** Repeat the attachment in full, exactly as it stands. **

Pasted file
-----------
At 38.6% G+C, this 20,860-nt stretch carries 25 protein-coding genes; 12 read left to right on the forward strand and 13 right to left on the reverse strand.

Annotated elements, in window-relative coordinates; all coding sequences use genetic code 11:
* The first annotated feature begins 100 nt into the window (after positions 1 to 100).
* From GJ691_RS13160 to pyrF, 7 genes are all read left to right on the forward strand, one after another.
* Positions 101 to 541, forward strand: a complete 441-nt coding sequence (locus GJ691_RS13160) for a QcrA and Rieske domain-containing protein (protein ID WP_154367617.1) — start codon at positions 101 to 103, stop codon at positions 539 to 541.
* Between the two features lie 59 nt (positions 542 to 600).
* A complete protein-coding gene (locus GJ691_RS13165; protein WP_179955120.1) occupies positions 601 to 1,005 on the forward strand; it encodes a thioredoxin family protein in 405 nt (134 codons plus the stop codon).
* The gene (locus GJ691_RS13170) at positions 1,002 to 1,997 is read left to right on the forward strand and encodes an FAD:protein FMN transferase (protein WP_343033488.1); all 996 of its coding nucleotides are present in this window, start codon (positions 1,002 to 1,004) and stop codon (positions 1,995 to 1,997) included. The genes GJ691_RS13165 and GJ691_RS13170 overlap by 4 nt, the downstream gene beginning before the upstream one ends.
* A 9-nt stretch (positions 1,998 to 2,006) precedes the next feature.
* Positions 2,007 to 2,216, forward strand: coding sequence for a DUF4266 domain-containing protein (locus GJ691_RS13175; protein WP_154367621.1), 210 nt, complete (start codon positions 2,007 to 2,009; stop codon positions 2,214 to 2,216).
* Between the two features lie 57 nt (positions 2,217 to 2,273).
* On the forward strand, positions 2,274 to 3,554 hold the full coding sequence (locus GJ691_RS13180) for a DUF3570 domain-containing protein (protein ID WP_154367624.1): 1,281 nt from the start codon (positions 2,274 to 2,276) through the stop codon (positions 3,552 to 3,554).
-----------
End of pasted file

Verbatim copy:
At 38.6% G+C, this 20,860-nt stretch carries 25 protein-coding genes; 12 read left to right on the forward strand and 13 right to left on the reverse strand.

Annotated elements, in window-relative coordinates; all coding sequences use genetic code 11:
* The first annotated feature begins 100 nt into the window (after positions 1 to 100).
* From GJ691_RS13160 to pyrF, 7 genes are all read left to right on the forward strand, one after another.
* Positions 101 to 541, forward strand: a complete 441-nt coding sequence (locus GJ691_RS13160) for a QcrA and Rieske domain-containing protein (protein ID WP_154367617.1) — start codon at positions 101 to 103, stop codon at positions 539 to 541.
* Between the two features lie 59 nt (positions 542 to 600).
* A complete protein-coding gene (locus GJ691_RS13165; protein WP_179955120.1) occupies positions 601 to 1,005 on the forward strand; it encodes a thioredoxin family protein in 405 nt (134 codons plus the stop codon).
* The gene (locus GJ691_RS13170) at positions 1,002 to 1,997 is read left to right on the forward strand and encodes an FAD:protein FMN transferase (protein WP_343033488.1); all 996 of its coding nucleotides are present in this window, start codon (positions 1,002 to 1,004) and stop codon (positions 1,995 to 1,997) included. The genes GJ691_RS13165 and GJ691_RS13170 overlap by 4 nt, the downstream gene beginning before the upstream one ends.
* A 9-nt stretch (positions 1,998 to 2,006) precedes the next feature.
* Positions 2,007 to 2,216, forward strand: coding sequence for a DUF4266 domain-containing protein (locus GJ691_RS13175; protein WP_154367621.1), 210 nt, complete (start codon positions 2,007 to 2,009; stop codon positions 2,214 to 2,216).
* Between the two features lie 57 nt (positions 2,217 to 2,273).
* On the forward strand, positions 2,274 to 3,554 hold the full coding sequence (locus GJ691_RS13180) for a DUF3570 domain-containing protein (protein ID WP_154367624.1): 1,281 nt from the start codon (positions 2,274 to 2,276) through the stop codon (positions 3,552 to 3,554).